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No, Covid-19 vaccines do not make blood lose its red colour
Anti-vaccine activists are now falsely claiming that Covid-19 jabs can drain blood of its characteristic red colour. Scarier still, the protein that makes blood red — haemoglobin — also delivers oxygen to vital organs. Without enough of it, the body can become weak and fatigued and, in severe cases, even die.
Fortunately, however, there’s absolutely no evidence Covid-19 vaccines can destroy haemoglobin or remove oxygen from the blood. It hasn’t emerged as a side effect in either scientific studies or ongoing safety monitoring. So where did the rumour come from? And what’s the truth?
Anti-vaccine activists have been claiming for some time that Covid-19 jabs can change the colour of blood. Back in September, a photo allegedly showing two differently-coloured bags of blood spread widely on social media together with the caption “Left vs right = non-vax vs vax.” Although not explicitly stated, the post implied that vaccination has altered the colour of a donor’s blood.
The claim has been widely debunked, amongst others by the UK’s well-known Full Fact fact-checking group. It’s normal for there to be variation in the colour of donated blood, and no specific variations have been linked to a donor’s vaccination status, according to NHS Blood and Transplant, which manages blood donations in the country.
The latest iteration of this persistent scare story came in the form of a video posted to notorious US disinformation website InfoWars in late October. It featured an American doctor called Richard Fleming — who has been barred from practising by the US Food and Drug Administration over previous convictions for health care fraud — describing an experiment he claims to have performed on the blood of a colleague, Dr Kevin McCairn.
In the video Fleming says that, under a microscope, red blood cells can be seen turning pink or white and changing shape after coming into contact with the Pfizer-BioNTech Covid-19 vaccine. He shares magnified images purporting to show the impact of the vaccine on blood. Others supposedly mixed with saline don’t show the same changes.
These images, and the experiment, may well appear legitimate to the casual reader. But doctors and scientists will be less convinced. The research has not been published in a peer-reviewed journal, which means it has not been independently evaluated by other scientists: the basic standard for a reputable study. Instead, Fleming’s results have been published without expert moderation on a consumer platform known for amplifying conspiracy theories. However compelling his work may seem, it cannot be considered reliable in its current form.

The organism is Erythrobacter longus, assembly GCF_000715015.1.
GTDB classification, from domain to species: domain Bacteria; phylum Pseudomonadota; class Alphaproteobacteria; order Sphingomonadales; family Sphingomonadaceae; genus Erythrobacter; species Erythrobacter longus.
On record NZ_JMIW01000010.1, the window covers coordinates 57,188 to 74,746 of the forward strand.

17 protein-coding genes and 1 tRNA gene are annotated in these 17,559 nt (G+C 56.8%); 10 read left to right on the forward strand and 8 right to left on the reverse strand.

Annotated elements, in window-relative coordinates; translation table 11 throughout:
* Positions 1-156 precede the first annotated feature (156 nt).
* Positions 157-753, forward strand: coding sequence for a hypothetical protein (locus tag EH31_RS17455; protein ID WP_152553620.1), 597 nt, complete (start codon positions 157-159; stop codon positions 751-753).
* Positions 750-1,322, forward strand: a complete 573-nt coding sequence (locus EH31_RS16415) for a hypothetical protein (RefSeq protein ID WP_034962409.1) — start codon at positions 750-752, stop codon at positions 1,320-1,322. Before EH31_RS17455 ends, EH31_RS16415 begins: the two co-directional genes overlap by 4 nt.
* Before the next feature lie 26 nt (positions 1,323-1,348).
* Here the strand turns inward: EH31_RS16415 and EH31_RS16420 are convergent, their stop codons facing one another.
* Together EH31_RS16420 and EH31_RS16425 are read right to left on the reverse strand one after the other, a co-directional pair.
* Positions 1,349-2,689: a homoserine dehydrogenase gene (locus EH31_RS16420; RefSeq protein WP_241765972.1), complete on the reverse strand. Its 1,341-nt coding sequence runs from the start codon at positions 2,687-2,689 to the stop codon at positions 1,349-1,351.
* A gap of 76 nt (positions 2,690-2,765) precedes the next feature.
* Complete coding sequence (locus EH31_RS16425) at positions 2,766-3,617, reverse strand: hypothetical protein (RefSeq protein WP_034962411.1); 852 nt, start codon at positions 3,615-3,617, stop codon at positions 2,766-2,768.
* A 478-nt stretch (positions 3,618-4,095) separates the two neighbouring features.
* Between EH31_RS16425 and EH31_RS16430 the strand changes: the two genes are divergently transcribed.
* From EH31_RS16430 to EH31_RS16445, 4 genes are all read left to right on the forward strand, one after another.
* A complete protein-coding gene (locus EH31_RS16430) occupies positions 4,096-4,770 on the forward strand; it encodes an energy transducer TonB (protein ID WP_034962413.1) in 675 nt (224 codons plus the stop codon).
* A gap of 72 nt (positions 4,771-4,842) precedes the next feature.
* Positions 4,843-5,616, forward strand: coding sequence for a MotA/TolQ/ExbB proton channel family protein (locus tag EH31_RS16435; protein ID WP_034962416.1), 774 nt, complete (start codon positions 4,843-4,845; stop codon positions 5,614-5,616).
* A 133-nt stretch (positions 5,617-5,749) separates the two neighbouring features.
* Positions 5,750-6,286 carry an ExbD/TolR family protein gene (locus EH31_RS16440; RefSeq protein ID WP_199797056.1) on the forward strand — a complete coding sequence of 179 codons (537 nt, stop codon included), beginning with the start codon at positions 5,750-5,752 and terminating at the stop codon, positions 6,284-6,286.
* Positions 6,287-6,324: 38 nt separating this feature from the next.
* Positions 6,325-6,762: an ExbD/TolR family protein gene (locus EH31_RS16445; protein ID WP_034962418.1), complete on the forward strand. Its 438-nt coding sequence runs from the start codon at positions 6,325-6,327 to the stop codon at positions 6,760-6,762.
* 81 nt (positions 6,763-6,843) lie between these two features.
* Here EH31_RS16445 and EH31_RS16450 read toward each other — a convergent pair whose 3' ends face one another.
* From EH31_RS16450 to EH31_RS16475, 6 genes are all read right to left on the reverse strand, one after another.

Scientific research that has gone through the peer-review process, on the other hand, shows the Pfizer-BioNTech vaccine – alongside others like the Moderna, Oxford-AstraZeneca, Sinovac and Sinopharm jabs – is safe and effective.
Describing Fleming’s video as “a classic example of pseudoscience,” New York-based emergency room physician Dr Christina Zhang said: “InfoWars showed an in vitro phenomenon that red blood cells changed their shape and lost their oxygen carrying capacity after mixing with the Pfizer vaccine. It has not been proven to be true.”
Zhang, who works at St Francis Hospital and is also co-founder and medical director of the MiDoctor Urgent care clinic in New York, said there’s “absolutely no scientific evidence” to suggest that the jab can remove oxygen from haemoglobin. While the jabs may cause side effects including headaches, chills and pain at the injection site, these tend to be mild and resolve within a few days. Severe side effects are possible, but rare. Haemolysis, the medical term for the destruction of red blood cells, is not one of them.
“The most common cause of haemolysis is infection from bacteria, parasites, or a virus,” Zhang explained. “Some medications can cause haemolysis, although it is extremely rare. There have been no reports or data suggesting any type of vaccine that can cause haemolysis.”
Losing large amounts of haemoglobin can lead to anaemia, which often causes weakness, fatigue and shortness of breath, she added. In severe cases, it can lead to heart attacks and even death. But such a reaction hasn’t been picked up by the adverse events monitoring systems for Covid-19 vaccines, which allow scientists and doctors to track possible side effects that weren’t spotted in clinical trials.
A good example of this is a rare but treatable blood-clotting event in some patients who received the Oxford-AstraZeneca shot. After rigorous analysis of a small number of unusual incidents among millions of recipients, regulators like the European Medicines Agency told manufacturers to list it as a rare but possible side effect.
No such request has been made for haemolysis, anywhere in the world. Baseless claims that the vaccines can drain blood of its colour, however, continue to spread online. “This type of misinformation is extremely dangerous if it spreads to the general public,” said Zhang.
These claims fuel fear and hesitancy about the jabs, leaving millions around the world to delay or reject vaccination. Not only does this leave individuals exposed to what can still be a dangerous illness, but experts say it may ultimately prolong the pandemic, as well as the restrictions that come with it.